Really lovely piece in London's Evening Standard today on the importance of science as a way of learning and understanding the world – prompted clearly by the extraordinary work done at CERN and elsewhere to discover the Higgs-Boson particle.
Couple of thoughts:
First, science isn't primarily an individual activity. Of course, individuals are involved (and those that get lucky get to have stuff named after them and have stories told about their heroic efforts).
Most scientific research is a team game in two or three really important ways: in experimental science most studies are carried out with other people and in analytic and theoretical science most papers are jointly authored.
Equally, scientific breakthroughs don't tend to come out of the blue – the product of crazed loners or isolated teams. Most modern scientists are part of a larger conversation – that's what e.g. journals and conferences are about.
And of course, the point about the scientific method as opposed to other non-fiction research is that the measurement (and thus the findings) should be replicable by those other than the key authors (otherwise the findings are of little use). Or as Popper suggested, open to falsifiability.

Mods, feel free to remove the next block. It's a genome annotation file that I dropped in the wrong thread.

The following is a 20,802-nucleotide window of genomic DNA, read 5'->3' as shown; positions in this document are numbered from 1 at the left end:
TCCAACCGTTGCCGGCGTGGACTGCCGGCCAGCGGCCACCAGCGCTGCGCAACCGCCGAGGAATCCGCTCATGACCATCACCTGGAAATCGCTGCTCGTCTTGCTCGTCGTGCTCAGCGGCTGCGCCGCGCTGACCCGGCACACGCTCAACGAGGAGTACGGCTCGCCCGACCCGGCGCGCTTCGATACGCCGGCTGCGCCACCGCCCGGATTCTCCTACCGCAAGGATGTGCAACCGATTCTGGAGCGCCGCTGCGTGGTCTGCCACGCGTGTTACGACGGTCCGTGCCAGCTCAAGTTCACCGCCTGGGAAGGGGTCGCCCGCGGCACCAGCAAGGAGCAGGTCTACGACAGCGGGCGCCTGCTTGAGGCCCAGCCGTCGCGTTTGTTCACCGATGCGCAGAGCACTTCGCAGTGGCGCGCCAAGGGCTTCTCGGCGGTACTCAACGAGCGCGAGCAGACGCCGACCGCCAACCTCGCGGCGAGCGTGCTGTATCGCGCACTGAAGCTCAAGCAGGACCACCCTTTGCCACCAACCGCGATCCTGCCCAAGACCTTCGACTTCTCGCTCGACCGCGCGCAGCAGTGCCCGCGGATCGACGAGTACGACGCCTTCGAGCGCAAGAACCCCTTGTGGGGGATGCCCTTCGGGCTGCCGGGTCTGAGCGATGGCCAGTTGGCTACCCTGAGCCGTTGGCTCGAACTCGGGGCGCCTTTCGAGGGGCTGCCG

Not forgetting Newton's famous "On the shoulders of giants" dictum: each generation's breakthrough work harnesses the work of many previous studies – often of people long dead.
All of which is curiously designed to stop the individual scientist or research team merely following the accounts of respected authorities (as ancient and medieval science was prone to) – another different social kind of thing.
So when the Standard sub-editor choose to stick the headline "The hunt for Higgs boson shows what our wonderful minds can achieve" don't be mislead: the author's not talking about neurononsense and what the individual human brain is capable of.
Rather he's referring to what our minds are capable of when they're harnessed together (albeit in very strict ways).
Nonetheless, like the man says.
"the bigger point is that it is the most effective way we have to answer some of the biggest questions of all. Science should be cherished for that alone. This great human endeavour has given us the most grand and compelling glimpse of the universe. Enjoy the view."